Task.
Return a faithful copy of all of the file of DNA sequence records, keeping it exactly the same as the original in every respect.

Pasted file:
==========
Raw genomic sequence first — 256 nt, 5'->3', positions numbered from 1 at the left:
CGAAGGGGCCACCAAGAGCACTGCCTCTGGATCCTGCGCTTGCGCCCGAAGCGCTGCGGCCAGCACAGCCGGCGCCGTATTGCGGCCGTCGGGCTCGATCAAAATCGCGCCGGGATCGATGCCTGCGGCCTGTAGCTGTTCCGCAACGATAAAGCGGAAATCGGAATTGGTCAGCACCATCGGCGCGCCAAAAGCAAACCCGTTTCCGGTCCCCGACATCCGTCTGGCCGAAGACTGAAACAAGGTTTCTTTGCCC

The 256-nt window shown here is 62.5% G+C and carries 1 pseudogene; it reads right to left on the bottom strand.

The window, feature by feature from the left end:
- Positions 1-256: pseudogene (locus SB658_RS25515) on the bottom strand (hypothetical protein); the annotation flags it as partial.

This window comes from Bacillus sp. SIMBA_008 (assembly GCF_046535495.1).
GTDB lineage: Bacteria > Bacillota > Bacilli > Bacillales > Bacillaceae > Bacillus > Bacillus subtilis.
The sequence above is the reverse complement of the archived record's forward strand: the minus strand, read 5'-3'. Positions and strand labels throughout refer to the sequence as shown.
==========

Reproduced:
Raw genomic sequence first — 256 nt, 5'->3', positions numbered from 1 at the left:
CGAAGGGGCCACCAAGAGCACTGCCTCTGGATCCTGCGCTTGCGCCCGAAGCGCTGCGGCCAGCACAGCCGGCGCCGTATTGCGGCCGTCGGGCTCGATCAAAATCGCGCCGGGATCGATGCCTGCGGCCTGTAGCTGTTCCGCAACGATAAAGCGGAAATCGGAATTGGTCAGCACCATCGGCGCGCCAAAAGCAAACCCGTTTCCGGTCCCCGACATCCGTCTGGCCGAAGACTGAAACAAGGTTTCTTTGCCC

The 256-nt window shown here is 62.5% G+C and carries 1 pseudogene; it reads right to left on the bottom strand.

The window, feature by feature from the left end:
- Positions 1-256: pseudogene (locus SB658_RS25515) on the bottom strand (hypothetical protein); the annotation flags it as partial.

This window comes from Bacillus sp. SIMBA_008 (assembly GCF_046535495.1).
GTDB lineage: Bacteria > Bacillota > Bacilli > Bacillales > Bacillaceae > Bacillus > Bacillus subtilis.
The sequence above is the reverse complement of the archived record's forward strand: the minus strand, read 5'-3'. Positions and strand labels throughout refer to the sequence as shown.